Do you remember the first lessons you ever got about touching your body, about masturbation, about self-pleasure? Did you learn on your own? Did friends or siblings teach you, directly or inadvertently? Did you learn from reading or movies or tv? Did your family have lessons or messages about self-pleasure?
I don’t remember what my parents had to say about it, whether or not it was ok to have hands on bodies under or over clothes, whether exploration was acceptable. My parents weren’t the hand-slapping type, they wouldn’t have told me that what I was doing was bad or wrong. They might have been uncomfortable. I know that my mother wanted my sister and me to know the names of all the parts of our bodies, to know the words vulva and clitoris and labia; she wanted us to have more information than she’d received when she was growing up Catholic in the lower-middle of Nebraska.
This morning I am grateful for her generosity to us. I an grateful that she wanted us to have words and understanding. I am grateful that, for all her struggles around sexuality (and who doesn’t have struggles around sexuality?), my mother wanted to do right by these two girls she and my father had brought into the world.
And yet, I was not a child who masturbated — I don’t remember having an orgasm before I was sixteen or so, and that was with a vibrator. I have very few memories of putting my hands between my legs, and what I do remember is feeling vaguely bad about what I was doing: I was clear that this act needed to be hidden, put away, kept under the covers. What I was doing was a little bad, and I shouldn’t let anyone know about it. So there’s been some shame mixed in with my sex from the beginning, and I can’t quite remember where it came from.
But, again, who doesn’t have some shame mixed in with their sex? That’d be a rare bird indeed. We don’t have to be survivors of sexual trauma to feel weird (or defiant or nervous or gross) about touching ourselves — we live in a culture that vilifies masturbation, shames anyone who puts fingers to their own body in search of pleasure. We live in a culture that uses sex to sell everything from perfume to cars to beer to farm equipment, and can still tell us (with a straight face) that sex is only supposed to be for making babies. We live in a culture that says that people who masturbate are the ones who can’t get any real sex, can’t find someone who’d want to love them, are losers or loners or perverts. Masturbation is stealing something from somebody — that orgasm was someone else’s property. We live in a culture where everything’s commodified.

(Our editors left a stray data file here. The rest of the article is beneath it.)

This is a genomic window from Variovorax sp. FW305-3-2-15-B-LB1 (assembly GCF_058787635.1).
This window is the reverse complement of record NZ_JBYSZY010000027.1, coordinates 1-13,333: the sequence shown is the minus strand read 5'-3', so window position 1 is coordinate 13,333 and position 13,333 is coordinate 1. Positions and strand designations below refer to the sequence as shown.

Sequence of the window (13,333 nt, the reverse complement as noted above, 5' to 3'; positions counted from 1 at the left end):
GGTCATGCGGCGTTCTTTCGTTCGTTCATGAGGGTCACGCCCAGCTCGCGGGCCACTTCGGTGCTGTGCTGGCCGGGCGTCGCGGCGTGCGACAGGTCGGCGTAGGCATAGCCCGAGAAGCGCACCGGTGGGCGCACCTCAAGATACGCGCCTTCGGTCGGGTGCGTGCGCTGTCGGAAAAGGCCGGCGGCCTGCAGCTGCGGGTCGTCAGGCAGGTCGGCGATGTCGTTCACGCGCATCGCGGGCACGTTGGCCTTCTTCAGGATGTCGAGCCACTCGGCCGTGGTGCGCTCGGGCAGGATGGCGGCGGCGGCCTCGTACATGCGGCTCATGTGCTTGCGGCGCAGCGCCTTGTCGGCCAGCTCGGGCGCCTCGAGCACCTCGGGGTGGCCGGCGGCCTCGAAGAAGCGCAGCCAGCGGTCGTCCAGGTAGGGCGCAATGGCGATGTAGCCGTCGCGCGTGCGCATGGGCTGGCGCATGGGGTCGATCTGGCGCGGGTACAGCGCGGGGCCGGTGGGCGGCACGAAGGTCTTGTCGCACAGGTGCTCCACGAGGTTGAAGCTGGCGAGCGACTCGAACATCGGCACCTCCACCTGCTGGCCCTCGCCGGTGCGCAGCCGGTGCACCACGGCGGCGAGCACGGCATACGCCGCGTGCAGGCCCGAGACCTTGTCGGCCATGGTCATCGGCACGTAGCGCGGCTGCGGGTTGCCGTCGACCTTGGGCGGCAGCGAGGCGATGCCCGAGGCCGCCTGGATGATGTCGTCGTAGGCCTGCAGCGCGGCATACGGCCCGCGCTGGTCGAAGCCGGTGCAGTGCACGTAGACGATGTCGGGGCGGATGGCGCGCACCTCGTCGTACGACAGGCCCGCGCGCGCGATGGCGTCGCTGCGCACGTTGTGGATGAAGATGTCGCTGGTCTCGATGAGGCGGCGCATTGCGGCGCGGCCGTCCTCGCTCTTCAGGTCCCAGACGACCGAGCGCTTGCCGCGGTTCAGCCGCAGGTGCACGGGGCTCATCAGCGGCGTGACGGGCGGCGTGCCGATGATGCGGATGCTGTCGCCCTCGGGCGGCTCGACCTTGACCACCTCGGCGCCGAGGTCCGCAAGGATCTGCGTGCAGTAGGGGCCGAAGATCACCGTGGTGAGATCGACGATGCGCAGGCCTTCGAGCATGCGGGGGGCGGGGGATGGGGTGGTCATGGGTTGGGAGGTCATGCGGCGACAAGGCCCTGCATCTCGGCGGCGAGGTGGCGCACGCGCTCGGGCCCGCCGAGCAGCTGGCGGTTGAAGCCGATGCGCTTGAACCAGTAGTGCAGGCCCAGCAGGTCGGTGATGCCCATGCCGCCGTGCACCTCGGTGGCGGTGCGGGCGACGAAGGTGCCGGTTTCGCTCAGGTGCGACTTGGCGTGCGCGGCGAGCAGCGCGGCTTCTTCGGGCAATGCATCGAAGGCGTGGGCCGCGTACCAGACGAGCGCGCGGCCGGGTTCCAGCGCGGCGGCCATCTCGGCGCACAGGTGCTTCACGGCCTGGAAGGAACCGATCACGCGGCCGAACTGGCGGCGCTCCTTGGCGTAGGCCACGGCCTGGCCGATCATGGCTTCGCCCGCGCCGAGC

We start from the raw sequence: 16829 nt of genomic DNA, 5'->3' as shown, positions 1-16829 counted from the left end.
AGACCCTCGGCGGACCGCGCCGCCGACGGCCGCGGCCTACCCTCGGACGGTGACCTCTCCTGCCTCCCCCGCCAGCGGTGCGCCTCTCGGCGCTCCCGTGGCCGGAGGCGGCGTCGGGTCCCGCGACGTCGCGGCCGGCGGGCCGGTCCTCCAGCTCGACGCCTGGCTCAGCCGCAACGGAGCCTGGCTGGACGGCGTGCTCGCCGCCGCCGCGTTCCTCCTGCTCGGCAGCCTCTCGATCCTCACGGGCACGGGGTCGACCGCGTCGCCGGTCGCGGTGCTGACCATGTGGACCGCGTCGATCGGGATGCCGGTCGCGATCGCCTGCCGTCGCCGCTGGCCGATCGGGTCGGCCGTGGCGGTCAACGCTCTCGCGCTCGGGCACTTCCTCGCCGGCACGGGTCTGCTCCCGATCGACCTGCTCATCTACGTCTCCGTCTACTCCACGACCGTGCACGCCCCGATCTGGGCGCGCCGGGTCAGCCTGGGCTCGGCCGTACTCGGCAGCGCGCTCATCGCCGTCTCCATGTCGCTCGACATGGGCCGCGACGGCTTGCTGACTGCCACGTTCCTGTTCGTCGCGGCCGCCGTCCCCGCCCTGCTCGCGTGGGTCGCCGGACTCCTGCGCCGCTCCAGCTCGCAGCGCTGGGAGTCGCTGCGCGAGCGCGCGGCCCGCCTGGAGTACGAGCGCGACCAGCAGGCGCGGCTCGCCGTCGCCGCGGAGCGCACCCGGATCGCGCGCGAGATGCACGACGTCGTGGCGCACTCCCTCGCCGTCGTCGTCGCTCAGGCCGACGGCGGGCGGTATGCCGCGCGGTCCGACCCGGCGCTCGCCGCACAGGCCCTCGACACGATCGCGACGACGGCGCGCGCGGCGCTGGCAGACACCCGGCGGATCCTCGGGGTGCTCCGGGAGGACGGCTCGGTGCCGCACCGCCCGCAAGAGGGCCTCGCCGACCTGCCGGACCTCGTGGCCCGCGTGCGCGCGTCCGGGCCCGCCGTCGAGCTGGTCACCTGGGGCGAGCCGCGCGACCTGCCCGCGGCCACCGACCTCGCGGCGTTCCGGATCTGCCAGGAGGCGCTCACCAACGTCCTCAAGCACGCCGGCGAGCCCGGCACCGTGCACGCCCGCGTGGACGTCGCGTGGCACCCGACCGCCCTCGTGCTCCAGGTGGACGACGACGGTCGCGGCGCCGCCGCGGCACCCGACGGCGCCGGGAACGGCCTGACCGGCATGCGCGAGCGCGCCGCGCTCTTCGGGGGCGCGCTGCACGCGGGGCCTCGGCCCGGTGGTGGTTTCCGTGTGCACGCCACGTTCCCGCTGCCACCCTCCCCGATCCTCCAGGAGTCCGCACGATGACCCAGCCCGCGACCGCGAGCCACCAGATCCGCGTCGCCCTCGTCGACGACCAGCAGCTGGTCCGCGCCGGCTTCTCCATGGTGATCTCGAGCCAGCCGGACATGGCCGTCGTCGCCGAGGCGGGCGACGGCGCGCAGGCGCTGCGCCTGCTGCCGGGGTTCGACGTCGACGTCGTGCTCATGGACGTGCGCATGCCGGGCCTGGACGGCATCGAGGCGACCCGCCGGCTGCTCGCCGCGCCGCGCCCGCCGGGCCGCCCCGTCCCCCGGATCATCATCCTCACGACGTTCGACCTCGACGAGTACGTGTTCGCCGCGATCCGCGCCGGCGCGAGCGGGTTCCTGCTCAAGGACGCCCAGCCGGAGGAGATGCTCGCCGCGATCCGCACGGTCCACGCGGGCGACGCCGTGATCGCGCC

So on this second day of National Masturbation/Radical Self Love Month, how are you speaking back to the voices that rise up in you when you settle in to bring yourself some pleasure? How do you respond to the old wagging fingers or the subtle or overt messages of shame that still hazard the insides of your ears? How do you gently shove away the faces of the disappointed or the concerned? How do you drop down into just your skin, just your desire, just your fantasy, just your pleasure? How do you let your fingers (or vibrator or water or toy or…) be only for your own edification, and not for anyone’s product placement or bargain basement trash talking commercial endeavor?
Be easy and joyful in your hands today. Take good care of that beautiful body. Here’s to our coming. Come again tomorrow.